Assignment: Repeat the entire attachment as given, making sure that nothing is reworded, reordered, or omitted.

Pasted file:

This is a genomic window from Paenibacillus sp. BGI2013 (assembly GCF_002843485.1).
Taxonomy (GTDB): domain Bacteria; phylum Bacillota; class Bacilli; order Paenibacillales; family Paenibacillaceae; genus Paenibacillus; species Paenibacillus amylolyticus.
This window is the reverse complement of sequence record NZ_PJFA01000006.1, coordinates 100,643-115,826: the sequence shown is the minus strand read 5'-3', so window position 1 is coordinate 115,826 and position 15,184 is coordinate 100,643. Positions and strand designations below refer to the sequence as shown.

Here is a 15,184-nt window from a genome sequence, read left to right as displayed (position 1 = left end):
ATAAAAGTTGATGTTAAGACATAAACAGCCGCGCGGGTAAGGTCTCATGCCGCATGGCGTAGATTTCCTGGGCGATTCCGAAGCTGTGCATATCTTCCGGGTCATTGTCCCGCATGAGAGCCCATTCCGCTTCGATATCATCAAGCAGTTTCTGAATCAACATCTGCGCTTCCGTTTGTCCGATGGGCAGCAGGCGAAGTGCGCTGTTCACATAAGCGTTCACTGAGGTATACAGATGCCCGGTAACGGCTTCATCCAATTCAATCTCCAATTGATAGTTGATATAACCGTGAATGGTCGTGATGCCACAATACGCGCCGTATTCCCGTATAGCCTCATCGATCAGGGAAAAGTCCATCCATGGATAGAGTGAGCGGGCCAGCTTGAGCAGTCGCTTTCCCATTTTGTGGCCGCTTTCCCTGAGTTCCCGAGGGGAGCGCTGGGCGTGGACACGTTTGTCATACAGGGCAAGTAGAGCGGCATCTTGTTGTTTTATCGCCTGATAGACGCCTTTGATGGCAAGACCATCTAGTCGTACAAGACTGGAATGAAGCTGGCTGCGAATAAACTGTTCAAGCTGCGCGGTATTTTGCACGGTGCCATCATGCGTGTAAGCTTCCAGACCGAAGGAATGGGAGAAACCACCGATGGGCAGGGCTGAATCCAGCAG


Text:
This is a genomic window from Paenibacillus sp. BGI2013 (assembly GCF_002843485.1).
Taxonomy (GTDB): domain Bacteria; phylum Bacillota; class Bacilli; order Paenibacillales; family Paenibacillaceae; genus Paenibacillus; species Paenibacillus amylolyticus.
This window is the reverse complement of sequence record NZ_PJFA01000006.1, coordinates 100,643-115,826: the sequence shown is the minus strand read 5'-3', so window position 1 is coordinate 115,826 and position 15,184 is coordinate 100,643. Positions and strand designations below refer to the sequence as shown.

Here is a 15,184-nt window from a genome sequence, read left to right as displayed (position 1 = left end):
ATAAAAGTTGATGTTAAGACATAAACAGCCGCGCGGGTAAGGTCTCATGCCGCATGGCGTAGATTTCCTGGGCGATTCCGAAGCTGTGCATATCTTCCGGGTCATTGTCCCGCATGAGAGCCCATTCCGCTTCGATATCATCAAGCAGTTTCTGAATCAACATCTGCGCTTCCGTTTGTCCGATGGGCAGCAGGCGAAGTGCGCTGTTCACATAAGCGTTCACTGAGGTATACAGATGCCCGGTAACGGCTTCATCCAATTCAATCTCCAATTGATAGTTGATATAACCGTGAATGGTCGTGATGCCACAATACGCGCCGTATTCCCGTATAGCCTCATCGATCAGGGAAAAGTCCATCCATGGATAGAGTGAGCGGGCCAGCTTGAGCAGTCGCTTTCCCATTTTGTGGCCGCTTTCCCTGAGTTCCCGAGGGGAGCGCTGGGCGTGGACACGTTTGTCATACAGGGCAAGTAGAGCGGCATCTTGTTGTTTTATCGCCTGATAGACGCCTTTGATGGCAAGACCATCTAGTCGTACAAGACTGGAATGAAGCTGGCTGCGAATAAACTGTTCAAGCTGCGCGGTATTTTGCACGGTGCCATCATGCGTGTAAGCTTCCAGACCGAAGGAATGGGAGAAACCACCGATGGGCAGGGCTGAATCCAGCAG